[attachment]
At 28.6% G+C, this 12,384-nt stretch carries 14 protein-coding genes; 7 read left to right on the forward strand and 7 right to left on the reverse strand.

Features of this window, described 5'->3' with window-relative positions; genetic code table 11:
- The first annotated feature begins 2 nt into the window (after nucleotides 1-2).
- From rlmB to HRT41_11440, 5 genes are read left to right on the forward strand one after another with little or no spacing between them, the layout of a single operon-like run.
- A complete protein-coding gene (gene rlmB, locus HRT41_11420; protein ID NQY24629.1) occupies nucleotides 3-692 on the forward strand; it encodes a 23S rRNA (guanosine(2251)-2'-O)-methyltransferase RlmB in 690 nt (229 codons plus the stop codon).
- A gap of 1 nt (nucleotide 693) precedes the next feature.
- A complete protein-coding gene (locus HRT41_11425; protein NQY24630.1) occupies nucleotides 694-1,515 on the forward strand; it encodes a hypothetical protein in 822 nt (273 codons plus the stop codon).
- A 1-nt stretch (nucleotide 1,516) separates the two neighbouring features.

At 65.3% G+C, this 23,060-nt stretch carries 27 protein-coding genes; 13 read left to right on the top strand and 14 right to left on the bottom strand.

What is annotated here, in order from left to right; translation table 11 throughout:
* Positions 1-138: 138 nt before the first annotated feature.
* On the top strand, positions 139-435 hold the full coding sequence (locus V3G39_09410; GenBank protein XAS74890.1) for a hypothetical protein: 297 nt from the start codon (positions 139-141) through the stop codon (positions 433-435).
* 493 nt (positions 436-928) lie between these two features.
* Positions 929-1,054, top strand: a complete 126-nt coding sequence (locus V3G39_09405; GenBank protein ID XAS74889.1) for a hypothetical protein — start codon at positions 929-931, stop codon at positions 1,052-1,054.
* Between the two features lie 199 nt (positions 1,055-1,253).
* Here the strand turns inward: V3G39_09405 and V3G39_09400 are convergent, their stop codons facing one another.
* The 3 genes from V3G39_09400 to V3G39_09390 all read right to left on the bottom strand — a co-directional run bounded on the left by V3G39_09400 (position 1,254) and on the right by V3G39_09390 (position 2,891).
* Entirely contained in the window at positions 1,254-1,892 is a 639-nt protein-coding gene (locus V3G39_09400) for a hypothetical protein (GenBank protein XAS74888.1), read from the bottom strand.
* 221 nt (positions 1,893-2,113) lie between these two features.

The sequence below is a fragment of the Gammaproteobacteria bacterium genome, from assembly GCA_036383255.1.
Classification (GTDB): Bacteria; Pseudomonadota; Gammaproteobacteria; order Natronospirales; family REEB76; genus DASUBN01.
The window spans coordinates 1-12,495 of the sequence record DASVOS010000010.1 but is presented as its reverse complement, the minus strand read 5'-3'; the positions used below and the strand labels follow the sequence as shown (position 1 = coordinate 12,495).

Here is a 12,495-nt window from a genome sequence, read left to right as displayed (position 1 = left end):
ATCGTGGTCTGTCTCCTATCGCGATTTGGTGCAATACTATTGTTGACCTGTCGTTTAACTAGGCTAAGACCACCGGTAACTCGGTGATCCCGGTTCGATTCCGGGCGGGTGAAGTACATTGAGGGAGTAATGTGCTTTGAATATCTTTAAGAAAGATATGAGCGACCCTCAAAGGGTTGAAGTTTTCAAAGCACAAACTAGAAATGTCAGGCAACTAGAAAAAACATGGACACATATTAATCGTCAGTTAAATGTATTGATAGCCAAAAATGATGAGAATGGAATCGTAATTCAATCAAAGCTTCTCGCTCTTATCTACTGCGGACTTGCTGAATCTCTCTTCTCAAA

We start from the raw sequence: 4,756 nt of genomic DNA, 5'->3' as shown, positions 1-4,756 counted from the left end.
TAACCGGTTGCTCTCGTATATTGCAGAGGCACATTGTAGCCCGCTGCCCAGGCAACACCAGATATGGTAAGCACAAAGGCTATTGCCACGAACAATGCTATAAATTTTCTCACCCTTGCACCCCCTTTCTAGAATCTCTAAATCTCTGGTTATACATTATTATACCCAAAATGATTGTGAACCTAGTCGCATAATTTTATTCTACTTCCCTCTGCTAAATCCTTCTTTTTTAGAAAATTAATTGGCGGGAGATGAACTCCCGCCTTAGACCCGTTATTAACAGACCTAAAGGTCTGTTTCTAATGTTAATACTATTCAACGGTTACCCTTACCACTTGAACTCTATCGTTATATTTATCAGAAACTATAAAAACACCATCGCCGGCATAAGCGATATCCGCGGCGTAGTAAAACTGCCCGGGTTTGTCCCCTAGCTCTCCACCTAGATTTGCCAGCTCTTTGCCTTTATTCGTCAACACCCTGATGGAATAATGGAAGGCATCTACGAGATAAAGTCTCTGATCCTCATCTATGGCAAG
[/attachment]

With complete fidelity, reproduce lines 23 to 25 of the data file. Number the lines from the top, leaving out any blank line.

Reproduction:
Here is a 12,495-nt window from a genome sequence, read left to right as displayed (position 1 = left end):
ATCGTGGTCTGTCTCCTATCGCGATTTGGTGCAATACTATTGTTGACCTGTCGTTTAACTAGGCTAAGACCACCGGTAACTCGGTGATCCCGGTTCGATTCCGGGCGGGTGAAGTACATTGAGGGAGTAATGTGCTTTGAATATCTTTAAGAAAGATATGAGCGACCCTCAAAGGGTTGAAGTTTTCAAAGCACAAACTAGAAATGTCAGGCAACTAGAAAAAACATGGACACATATTAATCGTCAGTTAAATGTATTGATAGCCAAAAATGATGAGAATGGAATCGTAATTCAATCAAAGCTTCTCGCTCTTATCTACTGCGGACTTGCTGAATCTCTCTTCTCAAA

We start from the raw sequence: 4,756 nt of genomic DNA, 5'->3' as shown, positions 1-4,756 counted from the left end.